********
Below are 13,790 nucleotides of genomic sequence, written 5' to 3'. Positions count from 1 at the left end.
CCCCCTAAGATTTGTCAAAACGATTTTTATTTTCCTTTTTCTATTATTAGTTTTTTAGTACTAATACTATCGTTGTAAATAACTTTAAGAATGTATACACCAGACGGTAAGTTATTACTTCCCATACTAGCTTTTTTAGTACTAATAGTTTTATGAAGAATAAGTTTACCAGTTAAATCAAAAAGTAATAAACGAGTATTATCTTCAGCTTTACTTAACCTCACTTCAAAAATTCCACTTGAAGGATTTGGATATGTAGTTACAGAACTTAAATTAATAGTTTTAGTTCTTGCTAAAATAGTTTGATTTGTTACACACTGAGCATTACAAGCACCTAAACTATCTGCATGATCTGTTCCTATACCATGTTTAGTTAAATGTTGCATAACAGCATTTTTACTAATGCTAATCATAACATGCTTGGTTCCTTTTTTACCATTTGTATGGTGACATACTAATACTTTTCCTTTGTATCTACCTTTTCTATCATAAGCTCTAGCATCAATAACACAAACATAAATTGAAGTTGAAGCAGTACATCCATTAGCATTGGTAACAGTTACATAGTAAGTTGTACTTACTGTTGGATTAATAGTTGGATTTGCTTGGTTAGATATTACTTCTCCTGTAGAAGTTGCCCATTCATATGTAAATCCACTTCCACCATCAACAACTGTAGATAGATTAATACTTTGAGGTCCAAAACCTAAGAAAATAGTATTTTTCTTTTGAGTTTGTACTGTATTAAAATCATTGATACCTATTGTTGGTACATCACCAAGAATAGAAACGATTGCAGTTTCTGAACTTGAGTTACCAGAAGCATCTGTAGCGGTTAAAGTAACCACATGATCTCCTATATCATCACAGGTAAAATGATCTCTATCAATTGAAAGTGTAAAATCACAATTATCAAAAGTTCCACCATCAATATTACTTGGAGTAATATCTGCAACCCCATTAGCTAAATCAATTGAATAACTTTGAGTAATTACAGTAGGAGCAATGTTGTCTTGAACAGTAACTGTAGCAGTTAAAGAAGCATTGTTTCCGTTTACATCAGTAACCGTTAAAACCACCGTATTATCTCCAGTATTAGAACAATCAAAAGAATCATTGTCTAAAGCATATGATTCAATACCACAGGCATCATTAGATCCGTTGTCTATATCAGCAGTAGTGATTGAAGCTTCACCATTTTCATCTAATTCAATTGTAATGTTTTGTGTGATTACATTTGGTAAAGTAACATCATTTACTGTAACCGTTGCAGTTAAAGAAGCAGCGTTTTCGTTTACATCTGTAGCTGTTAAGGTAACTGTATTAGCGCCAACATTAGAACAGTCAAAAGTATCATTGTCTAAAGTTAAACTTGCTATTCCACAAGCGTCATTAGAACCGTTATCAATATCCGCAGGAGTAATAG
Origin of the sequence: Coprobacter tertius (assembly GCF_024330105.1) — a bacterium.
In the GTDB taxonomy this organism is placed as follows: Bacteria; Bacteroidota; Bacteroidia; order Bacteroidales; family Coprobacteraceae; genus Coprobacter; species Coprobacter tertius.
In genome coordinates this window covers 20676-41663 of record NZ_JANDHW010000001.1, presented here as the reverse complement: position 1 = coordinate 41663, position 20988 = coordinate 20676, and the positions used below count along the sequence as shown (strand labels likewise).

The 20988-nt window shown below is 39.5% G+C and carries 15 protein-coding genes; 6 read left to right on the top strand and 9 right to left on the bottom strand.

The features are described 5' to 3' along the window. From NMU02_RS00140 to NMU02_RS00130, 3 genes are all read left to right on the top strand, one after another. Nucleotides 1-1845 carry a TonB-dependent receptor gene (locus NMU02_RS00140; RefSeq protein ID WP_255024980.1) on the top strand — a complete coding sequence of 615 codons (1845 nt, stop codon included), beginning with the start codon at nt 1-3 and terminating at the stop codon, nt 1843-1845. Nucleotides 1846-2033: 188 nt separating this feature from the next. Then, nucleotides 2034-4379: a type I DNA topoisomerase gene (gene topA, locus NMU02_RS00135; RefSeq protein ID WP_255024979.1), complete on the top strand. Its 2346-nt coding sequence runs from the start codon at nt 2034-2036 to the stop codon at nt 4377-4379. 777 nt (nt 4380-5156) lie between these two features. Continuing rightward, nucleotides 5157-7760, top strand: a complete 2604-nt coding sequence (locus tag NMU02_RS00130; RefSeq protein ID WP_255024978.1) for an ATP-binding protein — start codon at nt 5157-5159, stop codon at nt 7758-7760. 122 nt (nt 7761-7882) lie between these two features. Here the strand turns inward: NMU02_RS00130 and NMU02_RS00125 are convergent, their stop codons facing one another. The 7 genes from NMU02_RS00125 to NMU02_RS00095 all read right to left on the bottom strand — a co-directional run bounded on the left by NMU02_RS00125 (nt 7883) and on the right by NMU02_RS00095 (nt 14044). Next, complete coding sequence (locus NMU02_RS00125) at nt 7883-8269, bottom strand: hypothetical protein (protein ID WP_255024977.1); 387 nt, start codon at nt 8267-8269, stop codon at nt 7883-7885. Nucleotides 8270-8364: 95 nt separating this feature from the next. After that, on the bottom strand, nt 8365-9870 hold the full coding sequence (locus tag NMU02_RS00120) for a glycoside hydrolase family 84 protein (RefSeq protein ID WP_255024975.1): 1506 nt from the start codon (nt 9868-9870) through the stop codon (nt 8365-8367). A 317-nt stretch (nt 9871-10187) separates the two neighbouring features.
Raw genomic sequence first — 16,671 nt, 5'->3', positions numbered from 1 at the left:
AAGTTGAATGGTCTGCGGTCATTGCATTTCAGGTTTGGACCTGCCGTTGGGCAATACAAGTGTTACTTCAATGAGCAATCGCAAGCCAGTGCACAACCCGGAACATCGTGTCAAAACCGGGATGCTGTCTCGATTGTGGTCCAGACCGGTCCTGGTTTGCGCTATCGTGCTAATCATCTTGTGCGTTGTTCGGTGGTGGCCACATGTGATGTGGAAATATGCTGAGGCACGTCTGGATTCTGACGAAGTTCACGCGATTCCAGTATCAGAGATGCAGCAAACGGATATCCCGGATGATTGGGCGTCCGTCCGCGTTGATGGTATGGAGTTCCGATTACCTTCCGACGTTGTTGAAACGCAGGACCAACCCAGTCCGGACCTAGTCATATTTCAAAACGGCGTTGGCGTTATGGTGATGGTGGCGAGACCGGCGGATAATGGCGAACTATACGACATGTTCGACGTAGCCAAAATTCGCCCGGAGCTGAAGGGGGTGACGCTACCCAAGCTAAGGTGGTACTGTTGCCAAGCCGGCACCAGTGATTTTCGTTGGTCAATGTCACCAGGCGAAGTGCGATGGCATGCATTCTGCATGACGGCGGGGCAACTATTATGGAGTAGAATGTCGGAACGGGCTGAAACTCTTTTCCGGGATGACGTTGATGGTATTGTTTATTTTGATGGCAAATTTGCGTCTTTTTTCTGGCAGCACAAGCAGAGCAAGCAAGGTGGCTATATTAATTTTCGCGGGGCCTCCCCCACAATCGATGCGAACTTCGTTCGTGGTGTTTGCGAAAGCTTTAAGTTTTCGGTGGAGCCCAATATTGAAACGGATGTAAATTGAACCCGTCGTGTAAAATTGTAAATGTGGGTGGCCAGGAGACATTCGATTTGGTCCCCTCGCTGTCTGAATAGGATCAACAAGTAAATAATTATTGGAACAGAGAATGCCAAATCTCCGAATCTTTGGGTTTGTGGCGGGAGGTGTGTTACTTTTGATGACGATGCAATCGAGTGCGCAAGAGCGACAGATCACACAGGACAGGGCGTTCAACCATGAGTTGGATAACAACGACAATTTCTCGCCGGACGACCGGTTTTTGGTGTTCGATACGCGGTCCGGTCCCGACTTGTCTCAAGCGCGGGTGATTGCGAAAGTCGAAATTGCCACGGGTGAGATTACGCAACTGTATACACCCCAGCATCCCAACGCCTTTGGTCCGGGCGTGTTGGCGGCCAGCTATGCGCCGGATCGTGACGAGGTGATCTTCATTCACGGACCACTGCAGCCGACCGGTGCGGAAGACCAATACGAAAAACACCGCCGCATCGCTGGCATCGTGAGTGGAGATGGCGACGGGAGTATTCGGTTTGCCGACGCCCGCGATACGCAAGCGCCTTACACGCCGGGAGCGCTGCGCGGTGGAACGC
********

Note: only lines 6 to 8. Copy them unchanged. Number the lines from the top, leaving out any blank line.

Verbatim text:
The 20988-nt window shown below is 39.5% G+C and carries 15 protein-coding genes; 6 read left to right on the top strand and 9 right to left on the bottom strand.

The features are described 5' to 3' along the window. From NMU02_RS00140 to NMU02_RS00130, 3 genes are all read left to right on the top strand, one after another. Nucleotides 1-1845 carry a TonB-dependent receptor gene (locus NMU02_RS00140; RefSeq protein ID WP_255024980.1) on the top strand — a complete coding sequence of 615 codons (1845 nt, stop codon included), beginning with the start codon at nt 1-3 and terminating at the stop codon, nt 1843-1845. Nucleotides 1846-2033: 188 nt separating this feature from the next. Then, nucleotides 2034-4379: a type I DNA topoisomerase gene (gene topA, locus NMU02_RS00135; RefSeq protein ID WP_255024979.1), complete on the top strand. Its 2346-nt coding sequence runs from the start codon at nt 2034-2036 to the stop codon at nt 4377-4379. 777 nt (nt 4380-5156) lie between these two features. Continuing rightward, nucleotides 5157-7760, top strand: a complete 2604-nt coding sequence (locus tag NMU02_RS00130; RefSeq protein ID WP_255024978.1) for an ATP-binding protein — start codon at nt 5157-5159, stop codon at nt 7758-7760. 122 nt (nt 7761-7882) lie between these two features. Here the strand turns inward: NMU02_RS00130 and NMU02_RS00125 are convergent, their stop codons facing one another. The 7 genes from NMU02_RS00125 to NMU02_RS00095 all read right to left on the bottom strand — a co-directional run bounded on the left by NMU02_RS00125 (nt 7883) and on the right by NMU02_RS00095 (nt 14044). Next, complete coding sequence (locus NMU02_RS00125) at nt 7883-8269, bottom strand: hypothetical protein (protein ID WP_255024977.1); 387 nt, start codon at nt 8267-8269, stop codon at nt 7883-7885. Nucleotides 8270-8364: 95 nt separating this feature from the next. After that, on the bottom strand, nt 8365-9870 hold the full coding sequence (locus tag NMU02_RS00120) for a glycoside hydrolase family 84 protein (RefSeq protein ID WP_255024975.1): 1506 nt from the start codon (nt 9868-9870) through the stop codon (nt 8365-8367). A 317-nt stretch (nt 9871-10187) separates the two neighbouring features.
Raw genomic sequence first — 16,671 nt, 5'->3', positions numbered from 1 at the left: